But CoinDaddy doesn’t seem like a bad guy. He wants you to get rich on crypto. He’s happy to tell you all about it with the exuberance of someone who’s drawing out a big idea on a whiteboard. Like Kanye West once wrote: Maybe you could be his intern, and in turn, he’ll show you how he cooked up summer in the winter.

    Read more: https://www.dailydot.com/upstream/coindaddy-bitcoin-rapper/

    Why is Bitcoins price down to two-month lows?

    Crypto investors are seeing red this week. Bitcoin plunged to two-month lows on Thursday, dipping below $9,000 for the first time since November. At the time of writing, Bitcoin had bounced back up to the $9,200 level, down from weekly highs just above $12,000. This week has seen coins across the board in the red — a sign that investors are jumping ship to fiat currencies this time instead of swapping into altcoins as we’ve seen in the recent past.

    At the time of writing, the total cryptocurrency market cap weighed in at $459 billion, down from January highs around $830 billion. It’s a contraction to be sure, but not a low for the last 30 days (that low came on January 18).

    Is this the bitter end for Bitcoin? For cryptos? Well, no, probably not. Get your head screwed on right and you’ll see that (for better or worse) many coins have seen unprecedented growth in the last six months to a year, even with Bitcoin’s price halved from holiday highs closer to $20,000. On this day last year, Bitcoin was sitting pretty at $982. At the height of December’s craze, most reasonable crypto-watchers could agree that the price was overheated and there was only one way for it to go in the short term. Still, in the thick of the current correction, Bitcoin’s longer-term growth is anyone’s guess.

    Cryptocurrency die-hards expecting the price to bounce back, even partially, will see these tanking numbers as the perfect entry point for getting in low and maximizing gains. Late speculators who got in during the mass crypto hysteria of the holiday season aren’t likely to have such steady hands, a factor that’s likely contributing to the slide.

    So what’s causing the slide to begin with? As usual, no one thing can be blamed for Bitcoin’s current downturn, but recent skittishness around a subpoena for Bitfinex and concerns around Tether — a kind of cryptocurrency counterpart to USD that matches the dollar one to one — probably factor in. Recent news that Facebook would ban ads for ICOs probably didn’t help either. And it seems like every day a new Ponzi scheme gets busted, throwing yet more doubt on the credibility of plenty of less than legit ICOs.

    Even beyond news cycle highs and lows, Bitcoin has seen a few mid-January dips before, though 2017’s Bitcoin behavior certainly broke from any seasonal patterns of the past.

    Still, these growing pains are far from surprising. As cryptocurrencies mature — assuming they continue to do so — regulatory “bad” news will become more common. Countries across the globe will continue to struggle to accommodate their citizens’ sudden interest in digital currencies — or not, in the case of India, which just decided to ban them outright. Unsurprisingly, headlines like these inspire a sense of foreboding among cryptocurrency enthusiasts wondering which country will be next to come down hard. Fear, perhaps justified fear for many speculators with plenty to lose, amplifies each new regulatory revelation. But for cryptocurrencies to grow out of the current scam-laden chaotic era, a thorough house cleaning is healthy.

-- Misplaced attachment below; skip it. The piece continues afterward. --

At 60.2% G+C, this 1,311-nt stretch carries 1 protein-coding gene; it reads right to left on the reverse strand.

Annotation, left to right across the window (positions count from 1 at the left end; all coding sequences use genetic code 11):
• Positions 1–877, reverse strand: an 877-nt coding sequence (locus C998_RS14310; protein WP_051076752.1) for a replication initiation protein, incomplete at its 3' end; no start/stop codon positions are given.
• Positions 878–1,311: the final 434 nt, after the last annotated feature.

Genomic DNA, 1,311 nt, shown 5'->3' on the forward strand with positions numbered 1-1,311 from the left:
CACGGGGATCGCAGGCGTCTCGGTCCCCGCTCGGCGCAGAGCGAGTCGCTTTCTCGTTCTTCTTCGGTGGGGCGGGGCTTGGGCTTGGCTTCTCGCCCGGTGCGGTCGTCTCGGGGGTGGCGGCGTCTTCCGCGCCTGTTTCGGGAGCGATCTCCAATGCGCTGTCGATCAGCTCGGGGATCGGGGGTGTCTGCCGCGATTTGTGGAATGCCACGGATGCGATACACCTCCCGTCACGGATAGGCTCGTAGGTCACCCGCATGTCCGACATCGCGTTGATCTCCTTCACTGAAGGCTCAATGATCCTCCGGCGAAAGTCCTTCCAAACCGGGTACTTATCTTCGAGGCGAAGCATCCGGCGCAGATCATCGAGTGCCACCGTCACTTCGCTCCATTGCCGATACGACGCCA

Bitcoin and other cryptocurrencies have also looked less responsive to positive news in the latter half of January compared to their relative buoyancy during December’s dizzying highs. Then, every little positive news blip seemed to push the prices higher.

    Bitcoin aside, some altcoins might just be adjusting from overheated, overhyped December highs. Ripple is a good example of this, hovering around $1 Thursday, a price that’s five times its November value and only looks bad after XRP flew a bit too close to the sun with sudden early January highs above $3. Ethereum is also faring pretty well, all things considered, down from all-time highs above $1,400 but holding most of its newly built value after doubling in price from December prices around $500.

    It’ll be interesting to see what happens as we move into next week’s Senate Banking Committee hearings on cryptocurrency. Titled “Virtual Currencies: The Oversight Role of the U.S. Securities and Exchange Commission and the U.S. Commodity Futures Trading Commission,” the open hearings will air on February 6 at 10:00 Eastern time. It’s possible that the upcoming discussion in Congress has traders nervous, but ultimately variables from all over the globe combine to affect the market every day.

    For anyone considering riding out the current correction, a little historical perspective — in this case, even a few months’ worth — could go a long way.

    Disclosure: The author holds a small position in some cryptocurrencies. Regrettably, it is not enough for a Lambo.

    Read more: https://techcrunch.com/2018/02/01/why-is-bitcoins-price-down/

    Bitcoin in a nutshell

    Read more: http://imgur.com/gallery/Vf4df

    Tech Q&A: Bitcoin tips, smartphone tax breaks, getting the most Out of Alexa and more

    Echo’s abilities

    Q: I have had my Amazon Echo for over a month now. I use it to check the weather, traffic, and sports scores. But frankly, other than that, it’s a speaker taking up space.

    A: For many folks, the Alexa magic wears off pretty quickly, and – as you say – the Echo can feel like any other decoration. But before you regift your device to a distant relative, try commands that you haven’t thought of before. Sometimes it’s just a matter of what to say and how to say it, plus a plethora of inventive new skills. Click here for a list of little-known Alexa commands.